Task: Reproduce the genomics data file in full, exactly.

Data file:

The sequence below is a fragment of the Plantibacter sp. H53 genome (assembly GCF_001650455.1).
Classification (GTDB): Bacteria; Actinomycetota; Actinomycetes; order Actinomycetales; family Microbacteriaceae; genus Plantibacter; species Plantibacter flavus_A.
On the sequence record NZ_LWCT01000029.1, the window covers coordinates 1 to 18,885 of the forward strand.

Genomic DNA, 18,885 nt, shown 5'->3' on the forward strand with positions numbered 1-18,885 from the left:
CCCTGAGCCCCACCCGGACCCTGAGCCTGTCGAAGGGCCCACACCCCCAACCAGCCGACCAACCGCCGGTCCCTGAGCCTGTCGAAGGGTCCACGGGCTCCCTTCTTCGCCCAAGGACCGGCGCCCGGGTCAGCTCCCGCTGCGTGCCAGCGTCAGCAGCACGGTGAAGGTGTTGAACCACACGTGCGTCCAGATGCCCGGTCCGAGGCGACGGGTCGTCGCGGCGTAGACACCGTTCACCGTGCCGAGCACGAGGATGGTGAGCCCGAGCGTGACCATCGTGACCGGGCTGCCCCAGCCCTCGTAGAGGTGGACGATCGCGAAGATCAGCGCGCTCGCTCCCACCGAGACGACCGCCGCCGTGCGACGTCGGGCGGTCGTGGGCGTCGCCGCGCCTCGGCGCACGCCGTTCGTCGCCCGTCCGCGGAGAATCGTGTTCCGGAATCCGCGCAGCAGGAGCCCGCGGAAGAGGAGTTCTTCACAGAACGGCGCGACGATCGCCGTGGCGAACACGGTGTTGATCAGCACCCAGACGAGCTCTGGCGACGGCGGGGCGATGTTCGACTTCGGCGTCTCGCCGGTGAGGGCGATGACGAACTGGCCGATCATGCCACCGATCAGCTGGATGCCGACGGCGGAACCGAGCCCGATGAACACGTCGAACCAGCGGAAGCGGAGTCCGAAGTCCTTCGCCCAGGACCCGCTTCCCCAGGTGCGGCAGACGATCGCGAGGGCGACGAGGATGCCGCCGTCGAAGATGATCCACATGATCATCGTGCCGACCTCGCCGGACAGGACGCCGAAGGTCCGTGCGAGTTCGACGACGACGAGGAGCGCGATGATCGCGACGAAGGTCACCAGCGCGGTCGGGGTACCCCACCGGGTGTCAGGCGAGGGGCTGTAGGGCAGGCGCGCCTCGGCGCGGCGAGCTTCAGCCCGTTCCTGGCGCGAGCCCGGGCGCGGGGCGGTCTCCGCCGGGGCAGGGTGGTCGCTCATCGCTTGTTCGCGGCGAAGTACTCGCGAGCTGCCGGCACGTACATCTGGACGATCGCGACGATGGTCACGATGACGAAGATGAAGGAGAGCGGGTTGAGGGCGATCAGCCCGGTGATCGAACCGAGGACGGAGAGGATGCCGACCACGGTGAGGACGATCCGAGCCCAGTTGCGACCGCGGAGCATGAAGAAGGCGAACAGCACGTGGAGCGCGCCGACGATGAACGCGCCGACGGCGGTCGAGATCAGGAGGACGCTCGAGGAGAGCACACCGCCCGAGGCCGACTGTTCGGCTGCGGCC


The sequence below is a fragment of the Plantibacter sp. H53 genome (assembly GCF_001650455.1).
Classification (GTDB): Bacteria; Actinomycetota; Actinomycetes; order Actinomycetales; family Microbacteriaceae; genus Plantibacter; species Plantibacter flavus_A.
On the sequence record NZ_LWCT01000029.1, the window covers coordinates 1 to 18,885 of the forward strand.

Genomic DNA, 18,885 nt, shown 5'->3' on the forward strand with positions numbered 1-18,885 from the left:
CCCTGAGCCCCACCCGGACCCTGAGCCTGTCGAAGGGCCCACACCCCCAACCAGCCGACCAACCGCCGGTCCCTGAGCCTGTCGAAGGGTCCACGGGCTCCCTTCTTCGCCCAAGGACCGGCGCCCGGGTCAGCTCCCGCTGCGTGCCAGCGTCAGCAGCACGGTGAAGGTGTTGAACCACACGTGCGTCCAGATGCCCGGTCCGAGGCGACGGGTCGTCGCGGCGTAGACACCGTTCACCGTGCCGAGCACGAGGATGGTGAGCCCGAGCGTGACCATCGTGACCGGGCTGCCCCAGCCCTCGTAGAGGTGGACGATCGCGAAGATCAGCGCGCTCGCTCCCACCGAGACGACCGCCGCCGTGCGACGTCGGGCGGTCGTGGGCGTCGCCGCGCCTCGGCGCACGCCGTTCGTCGCCCGTCCGCGGAGAATCGTGTTCCGGAATCCGCGCAGCAGGAGCCCGCGGAAGAGGAGTTCTTCACAGAACGGCGCGACGATCGCCGTGGCGAACACGGTGTTGATCAGCACCCAGACGAGCTCTGGCGACGGCGGGGCGATGTTCGACTTCGGCGTCTCGCCGGTGAGGGCGATGACGAACTGGCCGATCATGCCACCGATCAGCTGGATGCCGACGGCGGAACCGAGCCCGATGAACACGTCGAACCAGCGGAAGCGGAGTCCGAAGTCCTTCGCCCAGGACCCGCTTCCCCAGGTGCGGCAGACGATCGCGAGGGCGACGAGGATGCCGCCGTCGAAGATGATCCACATGATCATCGTGCCGACCTCGCCGGACAGGACGCCGAAGGTCCGTGCGAGTTCGACGACGACGAGGAGCGCGATGATCGCGACGAAGGTCACCAGCGCGGTCGGGGTACCCCACCGGGTGTCAGGCGAGGGGCTGTAGGGCAGGCGCGCCTCGGCGCGGCGAGCTTCAGCCCGTTCCTGGCGCGAGCCCGGGCGCGGGGCGGTCTCCGCCGGGGCAGGGTGGTCGCTCATCGCTTGTTCGCGGCGAAGTACTCGCGAGCTGCCGGCACGTACATCTGGACGATCGCGACGATGGTCACGATGACGAAGATGAAGGAGAGCGGGTTGAGGGCGATCAGCCCGGTGATCGAACCGAGGACGGAGAGGATGCCGACCACGGTGAGGACGATCCGAGCCCAGTTGCGACCGCGGAGCATGAAGAAGGCGAACAGCACGTGGAGCGCGCCGACGATGAACGCGCCGACGGCGGTCGAGATCAGGAGGACGCTCGAGGAGAGCACACCGCCCGAGGCCGACTGTTCGGCTGCGGCC